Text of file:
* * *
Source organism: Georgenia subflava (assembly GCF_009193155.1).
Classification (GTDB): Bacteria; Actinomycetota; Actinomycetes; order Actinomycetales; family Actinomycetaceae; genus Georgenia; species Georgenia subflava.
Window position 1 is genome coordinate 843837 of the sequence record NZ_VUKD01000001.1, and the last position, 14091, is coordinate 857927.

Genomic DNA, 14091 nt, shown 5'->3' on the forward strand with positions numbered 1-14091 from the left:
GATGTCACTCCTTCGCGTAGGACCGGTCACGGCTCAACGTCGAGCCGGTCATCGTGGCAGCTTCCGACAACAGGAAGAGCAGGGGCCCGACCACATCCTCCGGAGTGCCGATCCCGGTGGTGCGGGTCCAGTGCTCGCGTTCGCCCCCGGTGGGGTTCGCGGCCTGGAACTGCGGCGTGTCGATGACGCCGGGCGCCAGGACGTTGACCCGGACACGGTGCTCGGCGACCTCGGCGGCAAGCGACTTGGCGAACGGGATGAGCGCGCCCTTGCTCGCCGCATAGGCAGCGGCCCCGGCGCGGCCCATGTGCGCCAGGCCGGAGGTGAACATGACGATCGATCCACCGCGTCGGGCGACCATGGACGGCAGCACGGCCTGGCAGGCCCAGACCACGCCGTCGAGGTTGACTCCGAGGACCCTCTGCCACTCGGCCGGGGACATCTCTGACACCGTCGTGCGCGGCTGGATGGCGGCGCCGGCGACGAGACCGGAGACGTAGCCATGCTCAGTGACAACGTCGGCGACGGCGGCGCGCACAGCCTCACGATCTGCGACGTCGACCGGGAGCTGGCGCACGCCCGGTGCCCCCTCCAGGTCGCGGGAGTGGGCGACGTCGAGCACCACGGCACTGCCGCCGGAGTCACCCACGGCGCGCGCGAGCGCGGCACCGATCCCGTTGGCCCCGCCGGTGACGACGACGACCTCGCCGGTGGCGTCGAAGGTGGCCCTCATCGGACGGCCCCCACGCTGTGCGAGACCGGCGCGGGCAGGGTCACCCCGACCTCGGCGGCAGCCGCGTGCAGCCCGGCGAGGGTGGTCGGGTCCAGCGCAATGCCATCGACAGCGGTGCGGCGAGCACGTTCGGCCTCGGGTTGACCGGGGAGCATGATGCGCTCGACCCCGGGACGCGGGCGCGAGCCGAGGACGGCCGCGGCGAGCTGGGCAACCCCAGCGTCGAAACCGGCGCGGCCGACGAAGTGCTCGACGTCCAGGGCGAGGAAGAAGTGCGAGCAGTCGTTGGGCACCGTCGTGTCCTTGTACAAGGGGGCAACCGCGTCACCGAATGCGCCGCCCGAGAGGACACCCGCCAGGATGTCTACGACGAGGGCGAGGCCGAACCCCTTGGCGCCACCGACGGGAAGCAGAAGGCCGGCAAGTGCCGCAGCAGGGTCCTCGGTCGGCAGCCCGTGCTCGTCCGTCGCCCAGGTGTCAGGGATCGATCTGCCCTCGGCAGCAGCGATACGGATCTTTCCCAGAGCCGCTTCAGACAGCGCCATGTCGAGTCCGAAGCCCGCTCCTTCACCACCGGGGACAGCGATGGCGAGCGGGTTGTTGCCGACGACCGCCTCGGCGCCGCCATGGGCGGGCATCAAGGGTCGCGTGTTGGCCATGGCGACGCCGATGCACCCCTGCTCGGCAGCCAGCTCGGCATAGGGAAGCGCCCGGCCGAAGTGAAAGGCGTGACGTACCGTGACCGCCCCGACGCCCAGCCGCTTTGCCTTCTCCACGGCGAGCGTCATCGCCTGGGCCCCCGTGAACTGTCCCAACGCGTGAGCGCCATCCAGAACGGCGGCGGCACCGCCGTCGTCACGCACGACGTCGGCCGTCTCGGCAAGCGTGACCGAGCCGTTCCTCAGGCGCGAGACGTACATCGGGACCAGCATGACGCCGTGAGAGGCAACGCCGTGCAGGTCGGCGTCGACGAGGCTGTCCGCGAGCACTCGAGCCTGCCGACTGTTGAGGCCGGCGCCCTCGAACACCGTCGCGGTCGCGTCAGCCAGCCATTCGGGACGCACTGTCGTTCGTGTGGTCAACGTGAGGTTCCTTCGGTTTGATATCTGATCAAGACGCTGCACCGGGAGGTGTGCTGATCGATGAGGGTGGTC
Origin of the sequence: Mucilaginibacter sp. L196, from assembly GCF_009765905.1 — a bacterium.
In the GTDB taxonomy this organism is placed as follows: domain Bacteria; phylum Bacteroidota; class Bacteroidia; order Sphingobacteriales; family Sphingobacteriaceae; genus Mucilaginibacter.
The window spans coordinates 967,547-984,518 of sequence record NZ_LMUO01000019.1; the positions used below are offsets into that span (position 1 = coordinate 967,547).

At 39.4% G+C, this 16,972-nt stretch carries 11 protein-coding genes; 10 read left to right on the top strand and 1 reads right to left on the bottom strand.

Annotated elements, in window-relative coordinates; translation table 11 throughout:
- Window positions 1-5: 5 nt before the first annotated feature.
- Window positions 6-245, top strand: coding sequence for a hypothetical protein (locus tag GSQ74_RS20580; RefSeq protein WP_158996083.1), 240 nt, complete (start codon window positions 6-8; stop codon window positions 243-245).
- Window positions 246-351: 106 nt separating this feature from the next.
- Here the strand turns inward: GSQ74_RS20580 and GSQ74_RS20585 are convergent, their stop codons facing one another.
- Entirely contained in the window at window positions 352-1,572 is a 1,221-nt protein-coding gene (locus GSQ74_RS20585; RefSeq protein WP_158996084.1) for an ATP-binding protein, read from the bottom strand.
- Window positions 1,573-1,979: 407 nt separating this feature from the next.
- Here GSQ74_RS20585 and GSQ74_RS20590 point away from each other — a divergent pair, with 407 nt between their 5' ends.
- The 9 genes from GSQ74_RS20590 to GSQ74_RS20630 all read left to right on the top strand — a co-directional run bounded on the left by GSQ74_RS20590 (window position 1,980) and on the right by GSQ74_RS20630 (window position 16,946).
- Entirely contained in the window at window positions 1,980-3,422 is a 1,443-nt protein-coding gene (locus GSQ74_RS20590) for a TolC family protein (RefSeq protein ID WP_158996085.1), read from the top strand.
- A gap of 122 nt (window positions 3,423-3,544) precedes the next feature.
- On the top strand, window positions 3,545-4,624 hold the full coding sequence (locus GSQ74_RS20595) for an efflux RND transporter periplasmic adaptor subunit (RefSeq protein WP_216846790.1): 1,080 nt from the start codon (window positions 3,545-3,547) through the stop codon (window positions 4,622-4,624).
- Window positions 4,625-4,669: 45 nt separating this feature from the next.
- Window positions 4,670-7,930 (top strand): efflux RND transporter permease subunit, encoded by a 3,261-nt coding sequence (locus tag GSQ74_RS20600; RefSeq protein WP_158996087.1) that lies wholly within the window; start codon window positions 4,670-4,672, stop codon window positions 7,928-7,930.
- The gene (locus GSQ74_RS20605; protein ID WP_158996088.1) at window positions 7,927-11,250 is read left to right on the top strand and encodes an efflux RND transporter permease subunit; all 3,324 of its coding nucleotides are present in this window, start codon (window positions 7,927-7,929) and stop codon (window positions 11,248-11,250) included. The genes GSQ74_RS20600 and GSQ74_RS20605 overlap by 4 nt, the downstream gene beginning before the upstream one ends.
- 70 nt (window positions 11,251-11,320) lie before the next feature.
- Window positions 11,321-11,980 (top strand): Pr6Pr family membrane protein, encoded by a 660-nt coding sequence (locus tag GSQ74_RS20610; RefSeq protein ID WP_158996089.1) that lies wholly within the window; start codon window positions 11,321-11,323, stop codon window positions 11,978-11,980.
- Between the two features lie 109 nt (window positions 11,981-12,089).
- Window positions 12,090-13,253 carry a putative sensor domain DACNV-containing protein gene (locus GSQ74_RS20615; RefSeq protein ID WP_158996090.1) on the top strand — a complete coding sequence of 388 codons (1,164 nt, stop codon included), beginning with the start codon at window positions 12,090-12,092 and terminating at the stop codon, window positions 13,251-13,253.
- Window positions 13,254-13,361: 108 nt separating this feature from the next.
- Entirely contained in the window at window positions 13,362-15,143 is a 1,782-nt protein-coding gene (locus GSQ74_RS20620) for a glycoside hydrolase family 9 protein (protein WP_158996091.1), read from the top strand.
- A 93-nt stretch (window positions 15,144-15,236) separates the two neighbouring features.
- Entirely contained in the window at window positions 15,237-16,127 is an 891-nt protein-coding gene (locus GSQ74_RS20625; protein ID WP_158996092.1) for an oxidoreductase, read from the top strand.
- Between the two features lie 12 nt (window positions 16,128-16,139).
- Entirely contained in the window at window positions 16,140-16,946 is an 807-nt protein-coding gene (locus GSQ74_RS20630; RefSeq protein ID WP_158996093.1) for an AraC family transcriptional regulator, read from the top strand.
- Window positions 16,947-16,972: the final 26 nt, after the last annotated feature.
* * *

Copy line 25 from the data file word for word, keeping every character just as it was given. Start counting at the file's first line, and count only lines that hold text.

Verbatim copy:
- 70 nt (window positions 11,251-11,320) lie before the next feature.